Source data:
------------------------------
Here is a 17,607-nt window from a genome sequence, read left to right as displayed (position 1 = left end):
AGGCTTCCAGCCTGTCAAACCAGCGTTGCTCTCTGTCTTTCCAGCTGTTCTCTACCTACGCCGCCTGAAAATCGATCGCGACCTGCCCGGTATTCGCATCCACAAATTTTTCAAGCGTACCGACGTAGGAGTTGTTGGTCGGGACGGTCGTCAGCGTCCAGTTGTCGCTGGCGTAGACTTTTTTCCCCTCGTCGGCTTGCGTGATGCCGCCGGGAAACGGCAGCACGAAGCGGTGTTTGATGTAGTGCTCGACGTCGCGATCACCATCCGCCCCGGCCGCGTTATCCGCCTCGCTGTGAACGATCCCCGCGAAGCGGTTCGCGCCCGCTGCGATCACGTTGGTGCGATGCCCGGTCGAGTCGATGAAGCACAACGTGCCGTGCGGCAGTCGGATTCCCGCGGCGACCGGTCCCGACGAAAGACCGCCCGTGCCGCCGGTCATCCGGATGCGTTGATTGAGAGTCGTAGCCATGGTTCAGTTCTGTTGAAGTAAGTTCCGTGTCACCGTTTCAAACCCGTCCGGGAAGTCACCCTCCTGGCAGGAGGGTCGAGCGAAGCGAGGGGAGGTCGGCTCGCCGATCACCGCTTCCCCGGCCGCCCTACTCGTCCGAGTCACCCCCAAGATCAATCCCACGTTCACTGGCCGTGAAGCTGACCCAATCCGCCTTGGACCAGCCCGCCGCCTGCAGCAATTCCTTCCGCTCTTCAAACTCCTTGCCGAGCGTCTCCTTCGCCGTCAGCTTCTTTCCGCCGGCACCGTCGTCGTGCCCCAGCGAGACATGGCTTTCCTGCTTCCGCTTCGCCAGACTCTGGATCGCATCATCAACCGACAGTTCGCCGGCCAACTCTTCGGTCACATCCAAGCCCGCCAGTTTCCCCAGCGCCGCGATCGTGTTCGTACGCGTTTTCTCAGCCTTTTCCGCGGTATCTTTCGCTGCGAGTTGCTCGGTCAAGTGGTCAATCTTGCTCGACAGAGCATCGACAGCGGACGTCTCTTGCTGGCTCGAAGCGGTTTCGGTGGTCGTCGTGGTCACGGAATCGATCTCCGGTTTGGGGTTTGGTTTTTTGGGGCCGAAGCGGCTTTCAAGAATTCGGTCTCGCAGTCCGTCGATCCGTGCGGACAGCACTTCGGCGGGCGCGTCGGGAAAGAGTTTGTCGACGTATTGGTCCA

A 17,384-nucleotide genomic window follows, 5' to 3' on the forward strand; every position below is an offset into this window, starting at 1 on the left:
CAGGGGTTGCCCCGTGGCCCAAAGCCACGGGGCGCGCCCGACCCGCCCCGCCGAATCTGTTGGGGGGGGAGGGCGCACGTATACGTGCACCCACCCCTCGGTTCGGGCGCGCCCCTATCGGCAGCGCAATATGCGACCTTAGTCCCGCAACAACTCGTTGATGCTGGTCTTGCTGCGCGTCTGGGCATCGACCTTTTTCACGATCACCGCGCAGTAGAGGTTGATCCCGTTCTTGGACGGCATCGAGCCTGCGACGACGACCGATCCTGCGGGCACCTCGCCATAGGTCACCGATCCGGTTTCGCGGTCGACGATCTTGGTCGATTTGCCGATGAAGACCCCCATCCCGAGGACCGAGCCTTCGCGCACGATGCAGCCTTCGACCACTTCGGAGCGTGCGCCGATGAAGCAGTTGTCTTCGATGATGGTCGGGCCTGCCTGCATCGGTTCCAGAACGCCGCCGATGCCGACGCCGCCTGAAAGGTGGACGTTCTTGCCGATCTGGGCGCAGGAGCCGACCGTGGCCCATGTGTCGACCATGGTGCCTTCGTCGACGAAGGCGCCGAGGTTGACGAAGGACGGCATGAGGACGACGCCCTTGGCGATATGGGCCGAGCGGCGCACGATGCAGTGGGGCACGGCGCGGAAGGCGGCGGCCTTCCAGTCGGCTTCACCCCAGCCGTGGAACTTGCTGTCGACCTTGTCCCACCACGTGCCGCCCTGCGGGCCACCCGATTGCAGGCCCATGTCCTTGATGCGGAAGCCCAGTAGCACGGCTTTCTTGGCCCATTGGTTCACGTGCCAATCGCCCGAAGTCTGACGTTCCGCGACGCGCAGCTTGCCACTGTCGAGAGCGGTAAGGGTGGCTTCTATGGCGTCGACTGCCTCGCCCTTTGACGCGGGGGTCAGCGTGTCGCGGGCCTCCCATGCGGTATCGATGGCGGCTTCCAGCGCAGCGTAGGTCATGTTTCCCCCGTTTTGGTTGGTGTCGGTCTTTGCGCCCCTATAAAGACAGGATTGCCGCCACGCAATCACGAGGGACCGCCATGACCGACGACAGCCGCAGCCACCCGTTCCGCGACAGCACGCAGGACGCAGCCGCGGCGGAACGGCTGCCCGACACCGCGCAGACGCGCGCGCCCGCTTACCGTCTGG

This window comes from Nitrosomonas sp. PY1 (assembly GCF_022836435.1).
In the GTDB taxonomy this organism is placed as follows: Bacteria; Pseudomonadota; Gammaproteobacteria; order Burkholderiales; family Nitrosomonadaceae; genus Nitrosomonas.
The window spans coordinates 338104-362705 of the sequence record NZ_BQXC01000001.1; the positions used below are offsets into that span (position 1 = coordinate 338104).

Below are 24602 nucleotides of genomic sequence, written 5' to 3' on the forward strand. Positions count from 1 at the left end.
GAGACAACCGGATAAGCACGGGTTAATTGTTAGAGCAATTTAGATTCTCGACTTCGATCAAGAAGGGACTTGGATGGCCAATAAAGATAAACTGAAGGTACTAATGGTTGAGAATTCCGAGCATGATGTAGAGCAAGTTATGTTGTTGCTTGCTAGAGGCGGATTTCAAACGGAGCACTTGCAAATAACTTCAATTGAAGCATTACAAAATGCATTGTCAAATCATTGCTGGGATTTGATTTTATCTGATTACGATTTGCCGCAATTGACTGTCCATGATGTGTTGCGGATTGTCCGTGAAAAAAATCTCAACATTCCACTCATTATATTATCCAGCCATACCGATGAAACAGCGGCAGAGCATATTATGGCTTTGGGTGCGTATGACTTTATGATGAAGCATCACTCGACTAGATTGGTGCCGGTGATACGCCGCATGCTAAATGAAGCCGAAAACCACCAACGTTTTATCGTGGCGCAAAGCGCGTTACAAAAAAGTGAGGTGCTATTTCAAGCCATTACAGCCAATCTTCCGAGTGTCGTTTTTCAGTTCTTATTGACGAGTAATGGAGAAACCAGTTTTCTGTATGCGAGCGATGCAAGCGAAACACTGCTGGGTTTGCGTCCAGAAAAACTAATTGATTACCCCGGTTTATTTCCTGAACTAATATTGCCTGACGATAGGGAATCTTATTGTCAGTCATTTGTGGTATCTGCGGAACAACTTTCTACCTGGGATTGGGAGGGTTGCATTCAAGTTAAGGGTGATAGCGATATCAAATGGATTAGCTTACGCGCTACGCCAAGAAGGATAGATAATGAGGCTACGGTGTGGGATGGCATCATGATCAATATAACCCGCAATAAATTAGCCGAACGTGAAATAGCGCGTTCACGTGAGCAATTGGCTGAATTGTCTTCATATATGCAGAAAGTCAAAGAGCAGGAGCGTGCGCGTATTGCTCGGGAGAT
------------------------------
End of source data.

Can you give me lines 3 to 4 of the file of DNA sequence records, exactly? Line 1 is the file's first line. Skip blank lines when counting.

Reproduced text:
A 17,384-nucleotide genomic window follows, 5' to 3' on the forward strand; every position below is an offset into this window, starting at 1 on the left:
CAGGGGTTGCCCCGTGGCCCAAAGCCACGGGGCGCGCCCGACCCGCCCCGCCGAATCTGTTGGGGGGGGAGGGCGCACGTATACGTGCACCCACCCCTCGGTTCGGGCGCGCCCCTATCGGCAGCGCAATATGCGACCTTAGTCCCGCAACAACTCGTTGATGCTGGTCTTGCTGCGCGTCTGGGCATCGACCTTTTTCACGATCACCGCGCAGTAGAGGTTGATCCCGTTCTTGGACGGCATCGAGCCTGCGACGACGACCGATCCTGCGGGCACCTCGCCATAGGTCACCGATCCGGTTTCGCGGTCGACGATCTTGGTCGATTTGCCGATGAAGACCCCCATCCCGAGGACCGAGCCTTCGCGCACGATGCAGCCTTCGACCACTTCGGAGCGTGCGCCGATGAAGCAGTTGTCTTCGATGATGGTCGGGCCTGCCTGCATCGGTTCCAGAACGCCGCCGATGCCGACGCCGCCTGAAAGGTGGACGTTCTTGCCGATCTGGGCGCAGGAGCCGACCGTGGCCCATGTGTCGACCATGGTGCCTTCGTCGACGAAGGCGCCGAGGTTGACGAAGGACGGCATGAGGACGACGCCCTTGGCGATATGGGCCGAGCGGCGCACGATGCAGTGGGGCACGGCGCGGAAGGCGGCGGCCTTCCAGTCGGCTTCACCCCAGCCGTGGAACTTGCTGTCGACCTTGTCCCACCACGTGCCGCCCTGCGGGCCACCCGATTGCAGGCCCATGTCCTTGATGCGGAAGCCCAGTAGCACGGCTTTCTTGGCCCATTGGTTCACGTGCCAATCGCCCGAAGTCTGACGTTCCGCGACGCGCAGCTTGCCACTGTCGAGAGCGGTAAGGGTGGCTTCTATGGCGTCGACTGCCTCGCCCTTTGACGCGGGGGTCAGCGTGTCGCGGGCCTCCCATGCGGTATCGATGGCGGCTTCCAGCGCAGCGTAGGTCATGTTTCCCCCGTTTTGGTTGGTGTCGGTCTTTGCGCCCCTATAAAGACAGGATTGCCGCCACGCAATCACGAGGGACCGCCATGACCGACGACAGCCGCAGCCACCCGTTCCGCGACAGCACGCAGGACGCAGCCGCGGCGGAACGGCTGCCCGACACCGCGCAGACGCGCGCGCCCGCTTACCGTCTGG